Newborn Sponge Bath

Your newborn baby may not be playing in the yard just yet, but he still needs an occasional bath. Grab a sponge or washcloth for an easy way to keep your baby clean.

Why You Should Sponge Bathe Your Newborn

Experts recommend sponge baths for newborn babies whose umbilical cord stumps have not yet fallen off. Sponge baths are also a good option for boys who haven't fully healed from circumcision. Keep in mind that daily baths aren't necessary, and could dry out his delicate skin. Bathing three times a week will be just fine until your baby is a year old.

How to Give a Baby a Sponge Bath

6 Steps to Success

  1. Pick a convenient time. Some moms prefer mornings when babies are usually alert and raring to go. Other moms choose evenings as part of a calming bedtime ritual.

  2. Gather everything you'll need before you start. Many parents find it easiest to place their baby in a towel-lined infant tub, but you could lay a towel on just about any flat, comfortable surface. Grab a change of clothes, a clean diaper, a couple of washcloths, another big towel, a mild baby soap, and a bowl or cup of warm (not hot) water. Test the water temperature with your inner wrist.

  3. Keep your little one cozy. Make sure the room is warm before undressing your baby. Plan to drape a warm, wet washcloth over the parts of your baby you're not cleaning at the moment so she stays comfortable.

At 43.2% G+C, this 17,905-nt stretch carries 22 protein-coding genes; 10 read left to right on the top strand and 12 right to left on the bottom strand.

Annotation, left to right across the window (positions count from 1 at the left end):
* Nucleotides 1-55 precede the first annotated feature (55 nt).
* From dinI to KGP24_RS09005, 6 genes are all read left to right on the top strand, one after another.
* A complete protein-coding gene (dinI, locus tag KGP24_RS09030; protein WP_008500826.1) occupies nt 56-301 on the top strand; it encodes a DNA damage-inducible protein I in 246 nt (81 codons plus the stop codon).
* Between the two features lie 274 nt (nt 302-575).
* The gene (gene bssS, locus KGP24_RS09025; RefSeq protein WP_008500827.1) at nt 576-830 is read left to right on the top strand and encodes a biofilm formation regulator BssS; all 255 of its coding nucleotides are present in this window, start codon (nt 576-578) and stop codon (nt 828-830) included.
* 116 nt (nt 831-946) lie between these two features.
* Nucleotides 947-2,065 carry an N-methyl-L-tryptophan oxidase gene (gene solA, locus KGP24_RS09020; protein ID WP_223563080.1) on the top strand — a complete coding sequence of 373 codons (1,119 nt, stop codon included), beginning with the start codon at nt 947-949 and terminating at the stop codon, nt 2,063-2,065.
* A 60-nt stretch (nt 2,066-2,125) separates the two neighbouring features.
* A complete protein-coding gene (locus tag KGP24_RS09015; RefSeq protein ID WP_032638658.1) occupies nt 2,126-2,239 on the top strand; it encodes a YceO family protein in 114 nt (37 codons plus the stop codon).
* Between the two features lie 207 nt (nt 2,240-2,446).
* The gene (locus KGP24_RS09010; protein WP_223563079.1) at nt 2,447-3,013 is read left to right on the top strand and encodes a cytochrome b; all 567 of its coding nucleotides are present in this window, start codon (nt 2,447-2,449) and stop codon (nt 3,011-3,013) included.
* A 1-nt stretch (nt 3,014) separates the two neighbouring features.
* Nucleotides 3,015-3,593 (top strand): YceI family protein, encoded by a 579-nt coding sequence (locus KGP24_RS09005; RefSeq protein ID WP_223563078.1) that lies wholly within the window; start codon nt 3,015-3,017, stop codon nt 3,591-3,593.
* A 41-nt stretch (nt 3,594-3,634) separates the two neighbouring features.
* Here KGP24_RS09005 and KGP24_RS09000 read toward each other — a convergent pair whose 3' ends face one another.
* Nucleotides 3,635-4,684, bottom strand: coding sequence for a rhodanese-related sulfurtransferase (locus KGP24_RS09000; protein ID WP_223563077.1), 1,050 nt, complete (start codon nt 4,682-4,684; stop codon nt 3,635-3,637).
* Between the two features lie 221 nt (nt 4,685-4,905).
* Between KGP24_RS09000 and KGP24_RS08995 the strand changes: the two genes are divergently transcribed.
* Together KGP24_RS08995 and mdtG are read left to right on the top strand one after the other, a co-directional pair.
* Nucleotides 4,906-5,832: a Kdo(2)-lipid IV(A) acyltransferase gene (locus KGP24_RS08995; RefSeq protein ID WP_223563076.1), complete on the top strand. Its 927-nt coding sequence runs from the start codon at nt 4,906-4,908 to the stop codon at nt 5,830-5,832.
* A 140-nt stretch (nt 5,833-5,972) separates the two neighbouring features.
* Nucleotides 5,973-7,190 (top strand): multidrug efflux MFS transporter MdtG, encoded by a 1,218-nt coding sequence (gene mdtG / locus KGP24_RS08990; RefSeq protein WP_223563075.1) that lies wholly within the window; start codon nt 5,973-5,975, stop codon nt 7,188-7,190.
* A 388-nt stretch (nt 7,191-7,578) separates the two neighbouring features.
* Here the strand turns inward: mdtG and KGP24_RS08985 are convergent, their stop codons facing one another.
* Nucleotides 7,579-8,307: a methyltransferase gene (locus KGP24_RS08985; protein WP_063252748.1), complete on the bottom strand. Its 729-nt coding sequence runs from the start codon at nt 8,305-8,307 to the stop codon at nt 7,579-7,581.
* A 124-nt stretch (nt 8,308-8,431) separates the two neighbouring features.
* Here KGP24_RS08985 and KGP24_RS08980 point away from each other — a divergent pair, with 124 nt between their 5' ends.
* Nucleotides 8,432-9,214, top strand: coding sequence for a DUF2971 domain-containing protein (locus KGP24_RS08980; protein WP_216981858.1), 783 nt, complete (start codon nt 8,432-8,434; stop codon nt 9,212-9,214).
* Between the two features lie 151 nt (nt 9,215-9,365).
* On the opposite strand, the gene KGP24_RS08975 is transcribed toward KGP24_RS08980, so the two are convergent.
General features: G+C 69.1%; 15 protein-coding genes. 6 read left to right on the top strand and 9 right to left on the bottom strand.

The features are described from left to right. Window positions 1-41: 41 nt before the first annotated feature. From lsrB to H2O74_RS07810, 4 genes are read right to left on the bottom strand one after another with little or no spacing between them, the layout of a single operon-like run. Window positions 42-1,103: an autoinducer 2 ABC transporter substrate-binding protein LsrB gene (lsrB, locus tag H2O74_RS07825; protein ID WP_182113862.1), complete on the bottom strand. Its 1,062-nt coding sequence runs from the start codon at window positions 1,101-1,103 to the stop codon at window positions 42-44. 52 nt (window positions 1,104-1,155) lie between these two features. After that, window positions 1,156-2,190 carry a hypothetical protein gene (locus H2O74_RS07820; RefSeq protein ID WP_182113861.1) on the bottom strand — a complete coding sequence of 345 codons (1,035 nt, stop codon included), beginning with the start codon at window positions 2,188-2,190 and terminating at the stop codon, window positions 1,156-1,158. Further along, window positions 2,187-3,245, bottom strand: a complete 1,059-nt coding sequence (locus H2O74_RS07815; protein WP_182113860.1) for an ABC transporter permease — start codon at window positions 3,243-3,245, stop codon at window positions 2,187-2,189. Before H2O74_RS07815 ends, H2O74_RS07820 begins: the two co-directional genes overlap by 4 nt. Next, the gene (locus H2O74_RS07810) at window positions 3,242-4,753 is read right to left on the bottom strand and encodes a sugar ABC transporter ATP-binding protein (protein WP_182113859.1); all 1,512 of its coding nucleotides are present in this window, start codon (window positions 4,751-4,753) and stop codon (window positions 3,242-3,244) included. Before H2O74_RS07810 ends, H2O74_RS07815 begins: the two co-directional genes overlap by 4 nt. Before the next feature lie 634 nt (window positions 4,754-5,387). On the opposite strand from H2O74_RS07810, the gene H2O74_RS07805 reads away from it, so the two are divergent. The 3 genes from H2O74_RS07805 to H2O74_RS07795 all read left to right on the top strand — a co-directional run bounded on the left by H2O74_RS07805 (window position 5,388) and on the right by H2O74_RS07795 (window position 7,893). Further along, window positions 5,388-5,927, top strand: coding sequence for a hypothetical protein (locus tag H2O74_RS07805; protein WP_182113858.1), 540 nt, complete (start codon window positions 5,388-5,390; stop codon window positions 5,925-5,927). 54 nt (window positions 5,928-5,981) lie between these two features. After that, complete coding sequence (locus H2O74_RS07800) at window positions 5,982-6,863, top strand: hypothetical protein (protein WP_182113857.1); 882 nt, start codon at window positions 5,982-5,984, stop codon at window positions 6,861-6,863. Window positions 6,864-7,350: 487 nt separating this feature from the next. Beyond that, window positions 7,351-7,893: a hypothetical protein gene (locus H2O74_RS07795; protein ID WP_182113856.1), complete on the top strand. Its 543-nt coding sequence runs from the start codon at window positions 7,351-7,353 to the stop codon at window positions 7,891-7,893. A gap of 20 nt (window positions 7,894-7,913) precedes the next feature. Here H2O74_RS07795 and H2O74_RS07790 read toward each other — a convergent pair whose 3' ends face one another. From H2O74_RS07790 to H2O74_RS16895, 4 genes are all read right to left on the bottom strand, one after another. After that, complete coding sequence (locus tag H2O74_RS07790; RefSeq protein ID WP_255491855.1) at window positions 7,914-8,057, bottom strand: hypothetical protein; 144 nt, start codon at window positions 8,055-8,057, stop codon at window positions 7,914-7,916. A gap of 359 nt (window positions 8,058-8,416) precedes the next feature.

4. Start at the top. Start with your baby's face and head, using a washcloth without soap so you don't get any suds in her eyes or mouth. Use soft, gentle strokes, and learn how to clean your baby’s ears, eyes, and nose properly to protect these delicate areas. Pay special attention to the neck and the area under the chin. The spaces between fingers and toes, under the arms, and behind the ears also get surprisingly dirty. Wipe carefully around the umbilical stump, making sure to keep it dry. If you accidentally get the stump wet, gently pat it dry with a soft towel. Clean the diaper area last, and always support your baby's head and neck.

  5. Protect to heal. If your son has been circumcised, wash his penis with just water until it heals (usually about a week to 10 days after the surgery). If he's not circumcised, just wash as you would other parts of his body.

  6. Wrap it up. Finish off by drying your baby with a hooded towel, putting on a fresh diaper, and planting a kiss on that clean, soft belly. All done!